Protecting young clinicians' license to practice and reducing legal exposure in dental implant cases

Dec. 4, 2015
Members of the dental profession are an increasing target for professional negligence lawsuits, and dental implant professionals are no exception. At February’s 2016 Annual Meeting of the Academy of Osseointegration (AO), Dr. Michael Ragan will address this and more in the Young Clinicians’ Lecture Series: "Reducing the Young Clinicians’ Legal Exposure and Protecting Your License to Practice."ADDITIONAL READING | Fewer professionals who place dental implants should get sued

One important and fundamental action can protect dentists from lawsuits and actions against their license to practice: practitioner-patient communication in the form of informed consent. Dr. Ragan—a dentist who has practiced law for more than 25 years, exclusively defending health-care professionals—states that nearly 100% of lawsuit complaints include a count alleging that the doctor didn’t secure sufficient informed consent.

ADDITIONAL READING |Dr. Frank Spear: Questions to ask when weighing risk versus reward in implant dentistry

His presentation will address how comprehensive informed consent can help prevent exposure to a malpractice lawsuit, and also the possible revocation of a clinician’s state license. Additionally, Dr. Ragan will address other areas of concern that impact the Young Clinician, including:

  1. Employment Contracts and Office Leases
  2. HIPAA, HITECH and Breach of Confidentiality
  3. Cyber Liability and Social Media
  4. Practice Due Diligence
  5. Fraud and Abuse, Deceptive Trade Practices
  6. Corporate Practice of Dentistry and Fee Splitting
  7. Delegation of Personnel Duties

Most importantly, he wants attendees to understand that patients need to know—with no conflict in their mind—what their alternatives are and what “bad things” can happen as a result of their implant procedure.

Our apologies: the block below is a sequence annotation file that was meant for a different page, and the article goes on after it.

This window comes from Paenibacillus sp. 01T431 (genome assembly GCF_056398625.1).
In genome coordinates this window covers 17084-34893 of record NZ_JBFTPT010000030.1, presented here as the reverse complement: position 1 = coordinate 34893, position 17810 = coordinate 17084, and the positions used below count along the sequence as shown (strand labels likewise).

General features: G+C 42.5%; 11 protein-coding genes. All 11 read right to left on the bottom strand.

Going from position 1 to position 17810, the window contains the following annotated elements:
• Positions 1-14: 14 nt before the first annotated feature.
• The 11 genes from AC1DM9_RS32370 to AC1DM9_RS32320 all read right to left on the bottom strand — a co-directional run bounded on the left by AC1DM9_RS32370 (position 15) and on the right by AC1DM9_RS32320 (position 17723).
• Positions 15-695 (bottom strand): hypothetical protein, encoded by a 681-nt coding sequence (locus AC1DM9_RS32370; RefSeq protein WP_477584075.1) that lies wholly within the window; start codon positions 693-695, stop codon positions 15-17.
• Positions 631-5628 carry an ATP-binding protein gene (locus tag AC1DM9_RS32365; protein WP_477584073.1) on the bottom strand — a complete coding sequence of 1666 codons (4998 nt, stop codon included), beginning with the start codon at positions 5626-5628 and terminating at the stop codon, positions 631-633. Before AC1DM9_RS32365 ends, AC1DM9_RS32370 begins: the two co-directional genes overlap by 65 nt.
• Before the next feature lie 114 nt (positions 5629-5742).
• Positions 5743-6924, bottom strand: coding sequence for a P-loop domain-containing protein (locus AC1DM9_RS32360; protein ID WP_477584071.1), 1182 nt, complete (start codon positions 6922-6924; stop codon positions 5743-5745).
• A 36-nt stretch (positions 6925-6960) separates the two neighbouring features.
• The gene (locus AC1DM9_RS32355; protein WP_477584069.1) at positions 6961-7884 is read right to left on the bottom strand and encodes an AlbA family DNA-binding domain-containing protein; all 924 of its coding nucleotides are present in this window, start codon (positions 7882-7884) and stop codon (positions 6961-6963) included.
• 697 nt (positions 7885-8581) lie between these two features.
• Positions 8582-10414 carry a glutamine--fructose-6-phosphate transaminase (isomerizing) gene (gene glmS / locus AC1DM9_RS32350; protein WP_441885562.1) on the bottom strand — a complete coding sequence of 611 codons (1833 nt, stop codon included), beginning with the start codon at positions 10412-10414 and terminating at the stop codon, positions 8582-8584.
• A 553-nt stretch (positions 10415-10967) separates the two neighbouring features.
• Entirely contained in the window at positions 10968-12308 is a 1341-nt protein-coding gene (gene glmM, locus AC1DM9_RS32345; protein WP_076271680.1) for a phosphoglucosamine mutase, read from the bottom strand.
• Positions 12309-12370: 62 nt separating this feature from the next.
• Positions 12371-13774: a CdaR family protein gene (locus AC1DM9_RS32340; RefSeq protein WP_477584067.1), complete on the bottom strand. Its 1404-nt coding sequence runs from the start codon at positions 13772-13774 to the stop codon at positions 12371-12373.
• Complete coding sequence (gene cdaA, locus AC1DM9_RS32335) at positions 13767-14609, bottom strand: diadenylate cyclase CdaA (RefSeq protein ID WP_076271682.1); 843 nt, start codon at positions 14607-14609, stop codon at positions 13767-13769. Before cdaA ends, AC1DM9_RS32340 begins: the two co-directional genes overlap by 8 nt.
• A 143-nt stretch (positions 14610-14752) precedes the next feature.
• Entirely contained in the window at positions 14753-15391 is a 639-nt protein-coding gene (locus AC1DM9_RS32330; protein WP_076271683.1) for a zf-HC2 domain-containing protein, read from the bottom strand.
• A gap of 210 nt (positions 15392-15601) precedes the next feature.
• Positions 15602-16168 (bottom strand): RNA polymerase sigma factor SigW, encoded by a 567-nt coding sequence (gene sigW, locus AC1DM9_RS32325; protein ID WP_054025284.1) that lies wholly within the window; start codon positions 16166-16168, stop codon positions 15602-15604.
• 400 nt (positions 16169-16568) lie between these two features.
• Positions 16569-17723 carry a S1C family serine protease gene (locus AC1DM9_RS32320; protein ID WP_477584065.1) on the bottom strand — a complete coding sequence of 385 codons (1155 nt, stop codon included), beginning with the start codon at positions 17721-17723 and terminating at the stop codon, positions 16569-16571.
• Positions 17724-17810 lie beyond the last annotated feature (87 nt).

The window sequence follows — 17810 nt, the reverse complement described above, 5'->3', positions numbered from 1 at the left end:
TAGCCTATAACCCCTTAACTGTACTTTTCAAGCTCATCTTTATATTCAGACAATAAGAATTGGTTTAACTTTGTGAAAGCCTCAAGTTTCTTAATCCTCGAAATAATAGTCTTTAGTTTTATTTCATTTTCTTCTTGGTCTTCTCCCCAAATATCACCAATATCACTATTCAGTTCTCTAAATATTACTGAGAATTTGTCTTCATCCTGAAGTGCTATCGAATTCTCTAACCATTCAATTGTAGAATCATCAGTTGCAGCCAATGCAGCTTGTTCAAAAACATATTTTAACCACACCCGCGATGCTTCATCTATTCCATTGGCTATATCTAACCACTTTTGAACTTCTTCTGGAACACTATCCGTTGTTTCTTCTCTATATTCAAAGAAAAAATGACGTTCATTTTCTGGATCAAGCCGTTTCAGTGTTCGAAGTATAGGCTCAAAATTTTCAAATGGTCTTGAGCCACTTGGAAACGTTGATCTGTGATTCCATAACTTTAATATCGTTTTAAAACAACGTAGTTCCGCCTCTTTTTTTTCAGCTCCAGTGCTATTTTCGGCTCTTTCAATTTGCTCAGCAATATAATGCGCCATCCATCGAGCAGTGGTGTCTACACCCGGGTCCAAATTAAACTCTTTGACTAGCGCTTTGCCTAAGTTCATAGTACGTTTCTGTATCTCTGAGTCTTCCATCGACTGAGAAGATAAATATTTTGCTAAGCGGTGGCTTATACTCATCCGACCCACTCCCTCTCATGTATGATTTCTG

“A great percentage of claims may not reflect a specific act of negligence,” he said. “Most derive from a breakdown of communication.”

One common communication problem occurs when the patient is not made aware of possible side effects for the procedure or complications that could have long-term effects. Other times the breakdown can occur when the patient doesn’t understand their responsibility to the success of the implant. This responsibility can be as simple as oral hygiene requirements or as complicated as the management of a systemic health condition that has consequences for the success of the implant.

The responsibility for communication of this vital information to the patient is the clinician’s and without documentation of its occurrence, the doctor is at risk of a malpractice claim and a possible action against their license.

“When you increase the scope of clinical dental practice, there is a concomitant increase in practitioner responsibility,” he said. “Informed consent is more than a piece of paper. It’s a process.”

In addition to his defense law practice based in Miami, Florida, Dr. Ragan is on the faculty in the Department of Oral and Maxillofacial Surgery at Nova Southeastern College of Dental Medicine, as well as teaching at a number of other schools of dental medicine. Dr. Ragan also sits on the Board of Directors of the Fortress Insurance Company, a subsidiary of OMSNIC (the Oral and Maxillofacial Surgeons National Insurance Company). The board members review thousands of claims every year to evaluate potential defensibility and exposure. While some of the claims they review are frivolous, some have merit.

The 31st Annual Meeting is set for February 17–20, 2016, in San Diego. You can register to attend at Follow AO on Facebook and Twitter using #AO2016 to stay up-to-date.